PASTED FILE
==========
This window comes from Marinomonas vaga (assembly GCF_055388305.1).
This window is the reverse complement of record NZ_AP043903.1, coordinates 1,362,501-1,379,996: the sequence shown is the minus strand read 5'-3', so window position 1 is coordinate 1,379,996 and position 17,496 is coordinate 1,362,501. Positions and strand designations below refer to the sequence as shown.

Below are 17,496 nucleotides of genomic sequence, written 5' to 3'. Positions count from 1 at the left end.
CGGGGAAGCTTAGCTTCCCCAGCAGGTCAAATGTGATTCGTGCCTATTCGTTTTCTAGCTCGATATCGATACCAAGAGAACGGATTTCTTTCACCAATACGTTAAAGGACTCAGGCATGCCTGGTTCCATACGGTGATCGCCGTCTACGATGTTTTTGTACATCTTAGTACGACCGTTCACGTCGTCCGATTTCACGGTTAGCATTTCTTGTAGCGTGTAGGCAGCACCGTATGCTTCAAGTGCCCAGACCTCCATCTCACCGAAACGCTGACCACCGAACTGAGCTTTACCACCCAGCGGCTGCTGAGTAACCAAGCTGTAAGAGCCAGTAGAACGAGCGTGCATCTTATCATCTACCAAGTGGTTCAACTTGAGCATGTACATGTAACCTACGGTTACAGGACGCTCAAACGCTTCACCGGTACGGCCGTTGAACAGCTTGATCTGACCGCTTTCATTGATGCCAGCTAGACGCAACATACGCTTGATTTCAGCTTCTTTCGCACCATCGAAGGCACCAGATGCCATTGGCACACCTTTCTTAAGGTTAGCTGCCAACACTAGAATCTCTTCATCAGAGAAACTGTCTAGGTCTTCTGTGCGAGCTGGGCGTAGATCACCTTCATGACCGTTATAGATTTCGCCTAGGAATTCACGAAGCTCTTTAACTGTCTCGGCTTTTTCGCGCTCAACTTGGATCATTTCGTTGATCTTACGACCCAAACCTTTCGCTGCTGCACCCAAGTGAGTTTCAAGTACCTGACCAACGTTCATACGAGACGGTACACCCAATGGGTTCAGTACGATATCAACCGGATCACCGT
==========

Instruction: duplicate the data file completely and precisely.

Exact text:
This window comes from Marinomonas vaga (assembly GCF_055388305.1).
This window is the reverse complement of record NZ_AP043903.1, coordinates 1,362,501-1,379,996: the sequence shown is the minus strand read 5'-3', so window position 1 is coordinate 1,379,996 and position 17,496 is coordinate 1,362,501. Positions and strand designations below refer to the sequence as shown.

Below are 17,496 nucleotides of genomic sequence, written 5' to 3'. Positions count from 1 at the left end.
CGGGGAAGCTTAGCTTCCCCAGCAGGTCAAATGTGATTCGTGCCTATTCGTTTTCTAGCTCGATATCGATACCAAGAGAACGGATTTCTTTCACCAATACGTTAAAGGACTCAGGCATGCCTGGTTCCATACGGTGATCGCCGTCTACGATGTTTTTGTACATCTTAGTACGACCGTTCACGTCGTCCGATTTCACGGTTAGCATTTCTTGTAGCGTGTAGGCAGCACCGTATGCTTCAAGTGCCCAGACCTCCATCTCACCGAAACGCTGACCACCGAACTGAGCTTTACCACCCAGCGGCTGCTGAGTAACCAAGCTGTAAGAGCCAGTAGAACGAGCGTGCATCTTATCATCTACCAAGTGGTTCAACTTGAGCATGTACATGTAACCTACGGTTACAGGACGCTCAAACGCTTCACCGGTACGGCCGTTGAACAGCTTGATCTGACCGCTTTCATTGATGCCAGCTAGACGCAACATACGCTTGATTTCAGCTTCTTTCGCACCATCGAAGGCACCAGATGCCATTGGCACACCTTTCTTAAGGTTAGCTGCCAACACTAGAATCTCTTCATCAGAGAAACTGTCTAGGTCTTCTGTGCGAGCTGGGCGTAGATCACCTTCATGACCGTTATAGATTTCGCCTAGGAATTCACGAAGCTCTTTAACTGTCTCGGCTTTTTCGCGCTCAACTTGGATCATTTCGTTGATCTTACGACCCAAACCTTTCGCTGCTGCACCCAAGTGAGTTTCAAGTACCTGACCAACGTTCATACGAGACGGTACACCCAATGGGTTCAGTACGATATCAACCGGATCACCGT